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Quake fallout in Long Island car market

Although Honda saw its new car registrations fall

Although Honda saw its new car registrations fall on Long Island in April, the company took less of a hit than other Japanese automakers. Above, the Nardy Honda Smithtown dealership last week. (June 15, 2011) Credit: Newsday/Thomas A. Ferrara

The March earthquake and tsunami in Japan made April a tough month for Long Island auto dealers handling Japanese models, according to newly available registration figures. But those dealers’ losses appear to have meant gains for dealers handling Chevrolet, Ford, Chrysler, GMC and Jeep vehicles.

The new figures from the Michigan-based auto data provider R.L. Polk & Co. show that interruptions in auto and parts assembly operations in Japan that even impacted the Japanese carmakers’ U.S. plants weakened the overall Long Island market, where Asian makes, especially Toyota and Honda, are strong. New registrations fell by 6.8 percent for the Island as a whole in April, to 14,400 vehicles, compared with the same month last year.

Mark Schienberg, president of the Greater New York Automobile Dealers, says the quake’s effects are providing an opportunity for Detroit to get import-oriented buyers to consider their vehicles.

“Nobody wanted it to happen this way,” he said, “but they are going to have some benefit in terms of consumers looking at some of their products. The domestics are building some really good cars.”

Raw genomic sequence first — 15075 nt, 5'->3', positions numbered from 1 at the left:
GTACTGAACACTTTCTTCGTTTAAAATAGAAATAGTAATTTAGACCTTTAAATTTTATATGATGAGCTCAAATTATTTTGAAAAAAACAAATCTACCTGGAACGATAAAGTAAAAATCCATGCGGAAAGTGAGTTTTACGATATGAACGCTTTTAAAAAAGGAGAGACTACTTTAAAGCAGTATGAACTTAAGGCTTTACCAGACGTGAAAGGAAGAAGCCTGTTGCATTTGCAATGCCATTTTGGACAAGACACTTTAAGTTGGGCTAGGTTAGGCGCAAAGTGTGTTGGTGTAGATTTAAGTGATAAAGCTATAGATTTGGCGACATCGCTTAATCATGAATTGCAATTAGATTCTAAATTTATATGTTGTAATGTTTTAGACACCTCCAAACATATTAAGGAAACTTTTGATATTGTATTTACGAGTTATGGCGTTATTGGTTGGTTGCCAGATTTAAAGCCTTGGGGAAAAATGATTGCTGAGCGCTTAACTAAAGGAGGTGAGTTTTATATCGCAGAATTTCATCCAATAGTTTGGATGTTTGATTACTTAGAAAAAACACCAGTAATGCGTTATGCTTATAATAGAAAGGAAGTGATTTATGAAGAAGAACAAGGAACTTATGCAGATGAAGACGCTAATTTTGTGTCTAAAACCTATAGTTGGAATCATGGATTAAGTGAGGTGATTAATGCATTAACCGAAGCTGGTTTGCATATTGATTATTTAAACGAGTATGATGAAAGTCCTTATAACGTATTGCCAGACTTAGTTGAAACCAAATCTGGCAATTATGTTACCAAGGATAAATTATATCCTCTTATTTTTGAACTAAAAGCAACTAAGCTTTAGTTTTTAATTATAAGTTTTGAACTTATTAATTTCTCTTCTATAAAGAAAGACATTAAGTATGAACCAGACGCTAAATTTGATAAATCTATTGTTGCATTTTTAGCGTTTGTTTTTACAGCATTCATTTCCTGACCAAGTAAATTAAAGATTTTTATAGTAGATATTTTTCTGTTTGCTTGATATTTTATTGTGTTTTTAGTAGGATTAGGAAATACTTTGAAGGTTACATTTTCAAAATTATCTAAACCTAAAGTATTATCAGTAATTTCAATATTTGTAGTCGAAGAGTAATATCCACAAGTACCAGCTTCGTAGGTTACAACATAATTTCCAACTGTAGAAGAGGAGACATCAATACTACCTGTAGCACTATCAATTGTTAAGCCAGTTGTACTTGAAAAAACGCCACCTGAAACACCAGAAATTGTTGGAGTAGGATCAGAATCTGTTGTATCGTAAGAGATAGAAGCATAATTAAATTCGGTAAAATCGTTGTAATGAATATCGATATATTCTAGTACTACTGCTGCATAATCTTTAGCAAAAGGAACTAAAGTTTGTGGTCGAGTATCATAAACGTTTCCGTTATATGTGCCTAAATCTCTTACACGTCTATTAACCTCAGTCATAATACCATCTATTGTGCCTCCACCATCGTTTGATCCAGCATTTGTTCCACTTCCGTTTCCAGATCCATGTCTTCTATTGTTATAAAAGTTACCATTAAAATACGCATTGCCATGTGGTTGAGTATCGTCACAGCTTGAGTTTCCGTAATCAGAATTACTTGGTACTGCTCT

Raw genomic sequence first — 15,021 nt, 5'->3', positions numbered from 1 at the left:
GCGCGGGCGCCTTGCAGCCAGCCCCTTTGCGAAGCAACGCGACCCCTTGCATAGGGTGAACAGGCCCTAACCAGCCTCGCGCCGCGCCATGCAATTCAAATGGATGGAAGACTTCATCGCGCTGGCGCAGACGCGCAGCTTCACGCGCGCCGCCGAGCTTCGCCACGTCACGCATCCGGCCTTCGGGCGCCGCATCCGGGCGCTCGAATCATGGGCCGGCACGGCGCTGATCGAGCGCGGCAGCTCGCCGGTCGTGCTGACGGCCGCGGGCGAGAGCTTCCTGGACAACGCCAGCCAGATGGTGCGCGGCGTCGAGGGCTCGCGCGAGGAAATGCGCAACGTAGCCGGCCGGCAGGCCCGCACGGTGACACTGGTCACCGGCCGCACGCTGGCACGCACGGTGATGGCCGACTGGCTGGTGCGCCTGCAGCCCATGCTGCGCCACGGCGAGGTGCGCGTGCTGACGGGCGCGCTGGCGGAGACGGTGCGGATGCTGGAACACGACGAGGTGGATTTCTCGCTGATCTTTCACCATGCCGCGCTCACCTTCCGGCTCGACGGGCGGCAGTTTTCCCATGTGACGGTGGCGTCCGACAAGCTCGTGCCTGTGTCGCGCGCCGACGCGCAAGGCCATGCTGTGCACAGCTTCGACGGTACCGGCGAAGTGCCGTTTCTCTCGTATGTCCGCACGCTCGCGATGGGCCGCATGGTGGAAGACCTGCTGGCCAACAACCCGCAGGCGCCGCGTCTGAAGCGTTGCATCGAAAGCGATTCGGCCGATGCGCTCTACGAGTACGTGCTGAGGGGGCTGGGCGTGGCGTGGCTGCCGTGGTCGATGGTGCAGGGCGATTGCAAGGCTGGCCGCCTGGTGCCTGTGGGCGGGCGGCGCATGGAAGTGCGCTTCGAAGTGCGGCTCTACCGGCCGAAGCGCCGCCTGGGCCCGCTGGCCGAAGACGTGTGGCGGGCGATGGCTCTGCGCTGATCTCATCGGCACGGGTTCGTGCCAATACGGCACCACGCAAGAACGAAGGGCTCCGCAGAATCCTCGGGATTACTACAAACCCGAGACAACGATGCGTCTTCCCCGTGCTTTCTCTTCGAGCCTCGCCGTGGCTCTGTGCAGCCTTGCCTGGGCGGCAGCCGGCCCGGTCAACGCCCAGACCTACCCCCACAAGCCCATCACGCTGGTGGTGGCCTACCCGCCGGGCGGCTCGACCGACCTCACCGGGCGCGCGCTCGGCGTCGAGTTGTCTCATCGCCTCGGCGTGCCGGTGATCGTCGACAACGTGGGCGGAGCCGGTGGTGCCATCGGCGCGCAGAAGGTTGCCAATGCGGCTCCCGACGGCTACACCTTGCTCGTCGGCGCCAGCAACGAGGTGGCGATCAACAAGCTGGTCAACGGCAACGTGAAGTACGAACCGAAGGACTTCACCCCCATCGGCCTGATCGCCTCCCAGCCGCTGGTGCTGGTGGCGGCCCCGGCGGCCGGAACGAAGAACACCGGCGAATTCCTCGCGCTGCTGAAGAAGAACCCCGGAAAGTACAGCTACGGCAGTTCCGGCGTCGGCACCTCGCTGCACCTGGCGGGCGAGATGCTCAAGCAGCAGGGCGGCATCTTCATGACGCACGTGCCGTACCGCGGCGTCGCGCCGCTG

Among major models, Toyota suffered the biggest decline on Long Island in April, 24.3 percent, with new registrations totaling 1,377 vehicles. Nissan’s decline was almost as large — 23.8 percent — but Honda’s was a relatively mild 11.9 percent from a year earlier, so its dealers handily outsold Toyota and Nissan outlets.

But, said Schienberg, “the Japanese are not out of it. They have very loyal customers, and as soon as they get their factories up and running, they’ll get product out, and those dramatic numbers I’m sure will change to some degree.”

Most European and Detroit luxury makes also suffered in April — including BMW, Audi, Cadillac, Jaguar and Mercedes-Benz — the apparent result of a slowing economy and high gasoline prices. An exception was Lincoln, whose registrations rose by 40 percent, to 208 vehicles.

South Korea-based Hyundai countered the pro-Detroit trend, with registrations up locally by 11 percent in April from a year earlier, to 1,274 vehicles.

Among Detroit brands, registrations of Fords rose by 22.5 percent from a year earlier, those for Chevrolet were up 10.9 percent, Jeeps were up 26.7 percent and GMCs was up 24 percent.`

The new Polk figures showed Asian brands with a still-dominant combined 57 share of the Long Island market, but that was down by almost 4 percentage points from a year earlier. The combined share of Detroit-based automakers grew by 4.4 percentage points to 25.7 percent.

At Robert Chevrolet in Hicksville, dealer principal and general manager Scott Brown says sales of his new compact, the Cruze, are running triple those of the predecessor Cobalt at this time last year, while sales of the Equinox SUV have doubled from a year ago. “They are, by far, the best sellers,” he said.

Mouse over this chart to get the month-to-month numbers. 

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